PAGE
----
Heat oil in a deep pan and add the mustard seeds and red chillies. As soon as the mustard starts sputtering, add the potol. Stir for 2 minutes and then add the milk, salt and a tiny pinch of turmeric. As the milk starts to heat and rise, lower the flame a little. Keep stirring the milk with a rounded wooden spatula, and in between, keep the spatula in the milk as it cooks. This (in my inexplicable opinion) stops the milk from curdling. The milk must finally reduce and condense to coat the soft potol in a thick, creamy, textured sauce. The photographs should give you a fair signal as to when you should be done.
Serve hot with steamed rice.

Crisp

Things have a way of working out. When I was about seven, the ‘thing’ that needed working out was a way to scavenge together five rupees, for that was the price of the fat, square little books at the jack-of-all shop behind my school. These were abridged versions of English classics – The Tale of Two Cities, Oliver Twist, Great Expectations – and they were usually the most pressing thing on my mind. This was before the Days of Pocket Money, and times were hard for seven-year-olds. Every time I finished reading one of these books, it would feel like my last. There was not a five-rupee in sight, and no possibility of a windfall. I would give up all hope, and wait for my little classics collection to asphyxiate and die. But, just as the last book prepared to take its last breath, something unexpected would happen. Either one of my Pishis (aunts) would come by for a visit, and before leaving in the evening, would tuck a five-rupee note into the palm of my hand. Or the raddiwala would come knocking, and ask to buy my old school books; for a fiver no less. And Ting! just like that, I’d have enough for the Edgar Allan Poe I’d wanted.

After my last post, after all your lovely, thoughtful messages, and after Chotto-Ma had resigned herself to nannies and childminders, something unexpected happened. Ma and Baba decided to travel to us; they arrive next month, and are going to spend the summer here till Chotto-Ma starts full-time school. Which means I now have a very happy little girl who gets to have a summer squished between grandparents, instead of at a childminder’s.

Things have a way of working out; as proved to me, years ago, by the curious ways of crispy five-rupee notes.

A few other crispy things also work out just right:

Crisp white wine under springtime sunshine.

Crisp new linen on the bed. Ma gave me these lovely bedcovers and cushions when we went to Kolkata this year. I’m loving the Indian prints; feels like home.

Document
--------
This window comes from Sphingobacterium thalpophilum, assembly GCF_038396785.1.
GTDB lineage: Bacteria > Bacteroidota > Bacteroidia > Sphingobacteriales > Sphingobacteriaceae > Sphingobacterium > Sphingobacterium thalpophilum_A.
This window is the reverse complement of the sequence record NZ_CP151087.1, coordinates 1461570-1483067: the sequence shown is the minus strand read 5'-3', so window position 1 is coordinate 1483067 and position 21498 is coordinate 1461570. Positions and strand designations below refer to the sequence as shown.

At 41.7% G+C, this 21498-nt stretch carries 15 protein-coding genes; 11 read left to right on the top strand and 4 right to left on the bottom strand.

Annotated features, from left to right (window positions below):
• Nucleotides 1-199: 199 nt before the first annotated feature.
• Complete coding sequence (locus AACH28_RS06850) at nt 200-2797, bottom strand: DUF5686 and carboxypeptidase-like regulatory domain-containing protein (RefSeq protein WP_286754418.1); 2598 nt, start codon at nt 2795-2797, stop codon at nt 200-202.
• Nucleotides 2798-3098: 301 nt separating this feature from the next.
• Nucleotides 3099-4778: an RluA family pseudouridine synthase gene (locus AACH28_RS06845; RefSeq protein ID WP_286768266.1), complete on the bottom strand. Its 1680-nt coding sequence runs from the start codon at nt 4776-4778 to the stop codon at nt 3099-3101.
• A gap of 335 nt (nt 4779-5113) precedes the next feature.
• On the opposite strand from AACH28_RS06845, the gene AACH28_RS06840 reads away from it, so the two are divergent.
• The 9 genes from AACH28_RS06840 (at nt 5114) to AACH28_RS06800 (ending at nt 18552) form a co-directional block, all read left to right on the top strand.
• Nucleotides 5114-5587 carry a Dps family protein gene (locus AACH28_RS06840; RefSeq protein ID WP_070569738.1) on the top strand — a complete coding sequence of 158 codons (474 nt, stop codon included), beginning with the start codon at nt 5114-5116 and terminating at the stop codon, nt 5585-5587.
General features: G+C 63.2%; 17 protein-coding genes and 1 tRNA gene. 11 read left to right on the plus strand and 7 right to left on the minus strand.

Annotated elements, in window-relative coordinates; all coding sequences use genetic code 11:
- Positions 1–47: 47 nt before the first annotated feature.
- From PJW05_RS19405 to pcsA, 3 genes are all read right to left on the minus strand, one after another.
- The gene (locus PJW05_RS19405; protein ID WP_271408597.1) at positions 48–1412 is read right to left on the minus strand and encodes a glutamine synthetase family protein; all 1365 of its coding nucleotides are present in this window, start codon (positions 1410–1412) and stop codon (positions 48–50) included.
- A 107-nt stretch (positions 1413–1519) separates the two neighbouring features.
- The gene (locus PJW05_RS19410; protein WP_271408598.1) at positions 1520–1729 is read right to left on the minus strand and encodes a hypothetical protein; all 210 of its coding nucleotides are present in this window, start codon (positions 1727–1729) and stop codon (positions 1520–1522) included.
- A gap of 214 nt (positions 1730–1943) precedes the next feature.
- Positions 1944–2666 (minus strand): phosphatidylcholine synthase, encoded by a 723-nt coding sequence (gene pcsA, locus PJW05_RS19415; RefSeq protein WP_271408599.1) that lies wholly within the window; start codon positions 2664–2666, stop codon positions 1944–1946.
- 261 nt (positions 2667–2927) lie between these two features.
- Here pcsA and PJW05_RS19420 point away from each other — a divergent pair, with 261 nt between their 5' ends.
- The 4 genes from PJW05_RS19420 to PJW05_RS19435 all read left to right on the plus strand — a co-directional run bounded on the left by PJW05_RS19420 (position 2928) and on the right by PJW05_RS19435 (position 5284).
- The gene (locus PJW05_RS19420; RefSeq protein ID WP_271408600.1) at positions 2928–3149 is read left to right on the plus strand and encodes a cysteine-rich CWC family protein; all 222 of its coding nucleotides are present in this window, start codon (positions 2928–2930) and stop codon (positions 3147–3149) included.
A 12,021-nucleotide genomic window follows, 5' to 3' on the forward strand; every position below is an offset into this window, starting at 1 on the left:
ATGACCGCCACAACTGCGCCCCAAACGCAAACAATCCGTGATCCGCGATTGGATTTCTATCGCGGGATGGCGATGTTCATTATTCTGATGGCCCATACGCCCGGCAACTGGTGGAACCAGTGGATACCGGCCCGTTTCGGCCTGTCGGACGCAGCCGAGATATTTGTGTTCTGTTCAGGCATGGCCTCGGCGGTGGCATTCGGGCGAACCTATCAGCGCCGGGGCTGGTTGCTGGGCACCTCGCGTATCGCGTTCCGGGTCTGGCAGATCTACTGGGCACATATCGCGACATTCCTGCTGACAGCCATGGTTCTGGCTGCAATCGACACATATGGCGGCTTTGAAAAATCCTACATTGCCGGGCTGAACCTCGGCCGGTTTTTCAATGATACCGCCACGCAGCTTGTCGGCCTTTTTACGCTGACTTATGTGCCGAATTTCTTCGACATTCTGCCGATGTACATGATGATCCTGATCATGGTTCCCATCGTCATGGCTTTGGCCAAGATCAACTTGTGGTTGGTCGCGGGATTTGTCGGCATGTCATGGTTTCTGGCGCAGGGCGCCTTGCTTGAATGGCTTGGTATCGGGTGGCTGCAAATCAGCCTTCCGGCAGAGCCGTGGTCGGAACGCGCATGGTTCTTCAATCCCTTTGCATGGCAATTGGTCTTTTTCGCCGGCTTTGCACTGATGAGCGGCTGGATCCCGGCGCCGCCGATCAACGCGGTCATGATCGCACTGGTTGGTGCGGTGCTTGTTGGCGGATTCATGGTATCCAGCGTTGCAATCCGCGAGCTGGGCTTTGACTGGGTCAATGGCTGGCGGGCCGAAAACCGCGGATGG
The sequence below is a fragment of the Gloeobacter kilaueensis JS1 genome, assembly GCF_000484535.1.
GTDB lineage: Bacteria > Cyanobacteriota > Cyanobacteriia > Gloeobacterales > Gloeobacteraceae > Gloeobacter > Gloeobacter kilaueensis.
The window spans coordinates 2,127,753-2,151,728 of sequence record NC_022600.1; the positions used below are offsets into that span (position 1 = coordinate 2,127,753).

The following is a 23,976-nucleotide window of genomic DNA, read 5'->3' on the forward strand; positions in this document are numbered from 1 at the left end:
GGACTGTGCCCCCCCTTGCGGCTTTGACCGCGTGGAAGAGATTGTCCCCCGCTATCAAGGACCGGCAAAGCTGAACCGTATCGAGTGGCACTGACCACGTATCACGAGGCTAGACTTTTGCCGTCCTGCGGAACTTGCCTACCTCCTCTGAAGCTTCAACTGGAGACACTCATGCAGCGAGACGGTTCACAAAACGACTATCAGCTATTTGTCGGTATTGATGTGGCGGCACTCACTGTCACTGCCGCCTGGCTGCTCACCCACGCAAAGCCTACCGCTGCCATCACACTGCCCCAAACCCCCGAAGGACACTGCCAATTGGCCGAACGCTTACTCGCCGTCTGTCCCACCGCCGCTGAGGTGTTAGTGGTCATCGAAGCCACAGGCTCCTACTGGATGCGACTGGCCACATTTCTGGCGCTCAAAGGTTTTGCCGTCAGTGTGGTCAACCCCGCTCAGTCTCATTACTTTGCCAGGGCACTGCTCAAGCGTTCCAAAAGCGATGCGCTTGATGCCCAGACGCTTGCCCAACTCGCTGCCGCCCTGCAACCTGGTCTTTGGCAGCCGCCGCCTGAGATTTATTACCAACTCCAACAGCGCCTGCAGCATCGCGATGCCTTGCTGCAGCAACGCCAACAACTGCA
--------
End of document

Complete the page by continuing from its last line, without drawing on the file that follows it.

Crisp white paper for Chotto-ma’s drawings. Here’s a slice of Ramayan – Sita picking flowers, Ram hunting, peacock pecking, sun shining.

Crisp May mornings.

And crisp, fried okra from Bulbulma’s kitchen. Okra is one of D’s favourite vegetables, and he’s grown up with this version. I had it for the first time in his house after we started dating, and now he cooks it for me whenever we get fresh okra at the market.

D’s Crispy Okra

Ingredients

500g okra
4 tbs wholewheat brown flour (atta)
Sunflower oil
Salt
1/2 tsp red chilli powder

Cut the okra into small circular pieces.
In a bowl, mix the flour with 1 tbs of oil, salt and chilli powder. Mix in with your fingers.
Add the chopped okra and mix well.
Then add a little water at a time till is forms a sticky mix. It should be quite tight and stick to your fingers.
Heat oil in a pan for deep frying. Drop in globs of the mixture, bit at a time, into the hot oil and fry till crispy. It should only take a few minutes.
Drain on kitchen paper, and serve.

Another cook, another time

Food can bring back the dead. I’ve been debating using that word. Dead.

Is ‘passed away’ better? Whenever I want to tell my daughter stories about people who are ‘no longer with us’, I’m always stuck at the point where she asks me, so where are they now, Ma? A ‘star in the sky’ is not really an option, is it? I did use that once, I must admit. But neither us were really convinced. So now, it’s ‘dead’. To her it just means people that we can talk about, think about, but can’t see, nor have chocolate cake with. Now, the conversation goes like this:

Where is she, Ma?
She’s…dead.
Oh ok.

We’re good with that. For now.

She also knows that Bubulma is one of those people that we can only talk about. Bubulma is what she calls D’s mother. Someone she will never know, but whom she could have a sense of knowing, through the stories we tell her. Through the photographs we show her. And through food.

When I said ‘food can bring back the dead’, I wasn’t referring to lunch with Psychic Sally. I was talking about food that brings back memories of people you loved and miss. When I cook something that my grandmother used to cook when I was little, or use a recipe that my mother-in-law had perfected, I bring them back a little. I get a sense of the flavours they loved, the spices they had in their kitchen, and the crops that grew around them. And so I carry them forward, and pass them on. And my daughter gets a sense of someone long gone. The stirring of an old spoon.

Bubulma’s Pea Tikki

This was one of our favourites from Bubulma’s kitchen repertoire. She would make it every winter with freshly shelled peas. I made it recently for Chotto-ma’s birthday party, and it was one of the most popular things on the table.

Ingredients
6/7 potatoes, boiled and peeled
5 cups peas
2-inch ginger, sliced
1 green chilli
1 tsp aniseed
1 tsp cumin seed, roasted
A small bunch of coriander leaves, chopped 
4 tbs oil
Flour for dusting
Salt

Mash the boiled potatoes with salt and chopped coriander, and keep aside.
In a blender or mixer, put the peas, ginger, green chilli, aniseed and cumin seeds, and blitz till smooth.
In a flat pan, heat 1 tbs of oil, and add the pea paste. On fairly high heat, stir constantly till it becomes drier and tighter, almost like soft dough. Let it cool.
Once cooled, roll the paste between your palms to form several small, round green balls.
Cover each green ball with mashed potato, and flatten them into round discs or tikkis.
Dust the discs with a bit of plain flour, pat and keep aside.
Heat the rest of the oil in a flat, non-stick pan, and pan-fry the tikkis till they are golden brown on both sides.
Serve hot.

Serves 4/5